Now Capello kicks out at 'the worst ball I've seen in my life'
Thursday 17 June 2010
Fabio Capello last night declared that the Jabulani ball used in the World Cup was "the worst ball that I have seen in my life," insisting that the trajectory is "impossible" for goalkeepers to judge.
Though the manufacturer Adidas has said its ball meets conditions more stringent than Fifa's for weight and bounce, the England manager said: "It is terrible for the keepers because it is impossible to deal with the trajectory. It's good when you play short passes but when you try to switch the ball with long passes it is really difficult to understand the trajectory. But the really big problem is that sometimes this ball is just impossible to control. Impossible. And when you shoot at the goal, you can see it's difficult. When you play on the floor, it's good. When you play the ball longer, it's more difficult."
Capello was also indignant about Franz Beckenbauer's suggestion that the English game has "gone backwards into the bad old times of kick and rush" on the basis of Saturday's 1-1 draw with the US, though he did not resist the German legend's claim. "When you speak about someone you have to respect his teams. It's easy to speak about teams when you stay in the stands. The players could not play the style we normally play because the pressure of the US was really, really strong and we had to play longer balls to come forward and to win," Capello said.
Beckenbauer's comments have caused consternation among some in the England camp, with Wayne Rooney declaring yesterday a preference to play Germany in the next round of the World Cup because "it would be nice to beat them," he said.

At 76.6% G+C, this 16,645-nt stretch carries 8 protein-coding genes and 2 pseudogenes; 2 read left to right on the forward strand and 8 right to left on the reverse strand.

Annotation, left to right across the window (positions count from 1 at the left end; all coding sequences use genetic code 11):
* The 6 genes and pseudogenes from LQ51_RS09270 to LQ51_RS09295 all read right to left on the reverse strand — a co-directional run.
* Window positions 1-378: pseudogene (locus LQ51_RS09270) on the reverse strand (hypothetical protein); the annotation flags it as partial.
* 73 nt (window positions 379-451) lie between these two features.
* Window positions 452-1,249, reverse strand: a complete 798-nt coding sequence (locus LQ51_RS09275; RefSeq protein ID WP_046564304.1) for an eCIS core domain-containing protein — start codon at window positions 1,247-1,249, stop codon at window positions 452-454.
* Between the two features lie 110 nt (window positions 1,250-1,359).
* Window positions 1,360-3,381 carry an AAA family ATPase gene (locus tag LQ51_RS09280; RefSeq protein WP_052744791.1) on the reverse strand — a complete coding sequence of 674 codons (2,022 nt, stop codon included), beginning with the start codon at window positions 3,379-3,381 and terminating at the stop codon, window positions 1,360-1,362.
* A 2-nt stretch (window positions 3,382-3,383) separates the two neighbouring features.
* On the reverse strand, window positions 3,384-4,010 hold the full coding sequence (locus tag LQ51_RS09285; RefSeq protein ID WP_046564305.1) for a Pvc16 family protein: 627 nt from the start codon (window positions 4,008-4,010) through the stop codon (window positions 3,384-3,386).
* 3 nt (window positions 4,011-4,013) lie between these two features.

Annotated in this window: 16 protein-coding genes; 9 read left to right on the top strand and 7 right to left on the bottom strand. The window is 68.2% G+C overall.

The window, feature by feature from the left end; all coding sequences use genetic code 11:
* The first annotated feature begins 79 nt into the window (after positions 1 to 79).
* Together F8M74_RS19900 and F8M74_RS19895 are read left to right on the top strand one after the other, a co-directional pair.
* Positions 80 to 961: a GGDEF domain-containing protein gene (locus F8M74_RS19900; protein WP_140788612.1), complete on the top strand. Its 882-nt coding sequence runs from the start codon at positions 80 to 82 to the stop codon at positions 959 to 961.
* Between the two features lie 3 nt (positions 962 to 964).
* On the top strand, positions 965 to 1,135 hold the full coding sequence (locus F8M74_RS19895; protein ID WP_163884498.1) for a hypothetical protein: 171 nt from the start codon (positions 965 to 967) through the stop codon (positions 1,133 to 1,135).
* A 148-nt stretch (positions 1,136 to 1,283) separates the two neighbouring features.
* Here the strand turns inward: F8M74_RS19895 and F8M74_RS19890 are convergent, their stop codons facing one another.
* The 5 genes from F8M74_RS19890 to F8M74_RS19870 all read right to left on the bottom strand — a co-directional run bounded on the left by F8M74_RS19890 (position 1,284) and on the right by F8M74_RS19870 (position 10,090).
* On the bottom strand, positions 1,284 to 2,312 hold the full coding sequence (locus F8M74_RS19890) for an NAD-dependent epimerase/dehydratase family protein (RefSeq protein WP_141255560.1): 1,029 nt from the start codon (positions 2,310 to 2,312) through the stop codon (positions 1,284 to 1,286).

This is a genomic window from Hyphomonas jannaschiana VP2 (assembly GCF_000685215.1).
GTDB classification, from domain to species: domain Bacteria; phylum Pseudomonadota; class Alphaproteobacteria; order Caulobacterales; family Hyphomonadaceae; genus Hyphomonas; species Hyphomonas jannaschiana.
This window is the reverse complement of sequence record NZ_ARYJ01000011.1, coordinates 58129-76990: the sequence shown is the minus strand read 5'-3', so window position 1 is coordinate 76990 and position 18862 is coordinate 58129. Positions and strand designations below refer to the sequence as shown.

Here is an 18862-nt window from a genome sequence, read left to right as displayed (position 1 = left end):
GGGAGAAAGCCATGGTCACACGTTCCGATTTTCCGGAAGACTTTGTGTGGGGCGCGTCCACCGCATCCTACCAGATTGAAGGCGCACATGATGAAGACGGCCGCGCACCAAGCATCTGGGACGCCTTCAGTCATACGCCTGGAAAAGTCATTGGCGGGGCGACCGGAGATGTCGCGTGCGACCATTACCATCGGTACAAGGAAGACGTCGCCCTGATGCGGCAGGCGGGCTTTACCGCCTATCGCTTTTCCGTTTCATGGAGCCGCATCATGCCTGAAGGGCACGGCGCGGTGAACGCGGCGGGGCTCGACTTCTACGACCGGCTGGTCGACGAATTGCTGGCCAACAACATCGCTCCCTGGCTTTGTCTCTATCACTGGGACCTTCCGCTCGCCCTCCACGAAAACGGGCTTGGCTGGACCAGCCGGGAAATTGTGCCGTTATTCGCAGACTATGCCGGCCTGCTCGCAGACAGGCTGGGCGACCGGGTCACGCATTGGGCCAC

The German midfielder Sami Khedira said yesterday that Beckenbauer was entitled to criticise England. "It's not our job to judge how good other teams are but he is entitled to say what he wants," Khedira said, though both he and team-mate Holger Badstuber were reluctant to fuel the debate further. "We know they have excellent players who play at the highest level. Any match against England is always difficult," defender Badstuber said. Beckenbauer's views have been met with scepticism in Germany. "Everyone knows him as a bit of an entertainer as well, which makes him interesting to listen to," one commentator said.
But complaints about the ball are becoming increasingly loud. Adidas has insisted that between 20 to 30 balls were sent to Wembley in February, but the terms of the FA's contract with Umbro stipulate that the squad were not even able to train with the Jabulani until the start of their pre-tournament training camp in Austria. Umbro, the FA and the England management met in March to discuss how soon England might use the ball and the agreement reached meant that the ball could not be used by Capello and his coaches until 17 May – when they reached Austria. A clause was written into that agreement, stipulating that England must revert to an Umbro ball for the first pre-World Cup friendly against Mexico at Wembley on 24 May.
Both Umbro, England's sponsor, and Nike, provider of the Premier League ball, said there was no way they could have allowed the Jabulani to be used earlier in the interest of the national team.
"It seems strange to question other leagues and federations on which ball they should use and question their commercial arrangements, instead of simply expecting a ball that the players are satisfied with for the World Cup," a Nike spokesman said. The Premier League said that to change the ball used, after the Jabulani became available in February, would have compromised the integrity of the league as well as violated the league's commercial deal with Nike.
Capello unexpectedly went back on his declaration that the England players would only be allowed to visit their families on the day after games, yesterday, by allowing Matthew Upson to leave the training complex to visit his family in Sun City, a 20-minute drive from the squad's Royal Bafokeng complex. This was because his family will not be on the flight to Cape Town this morning.
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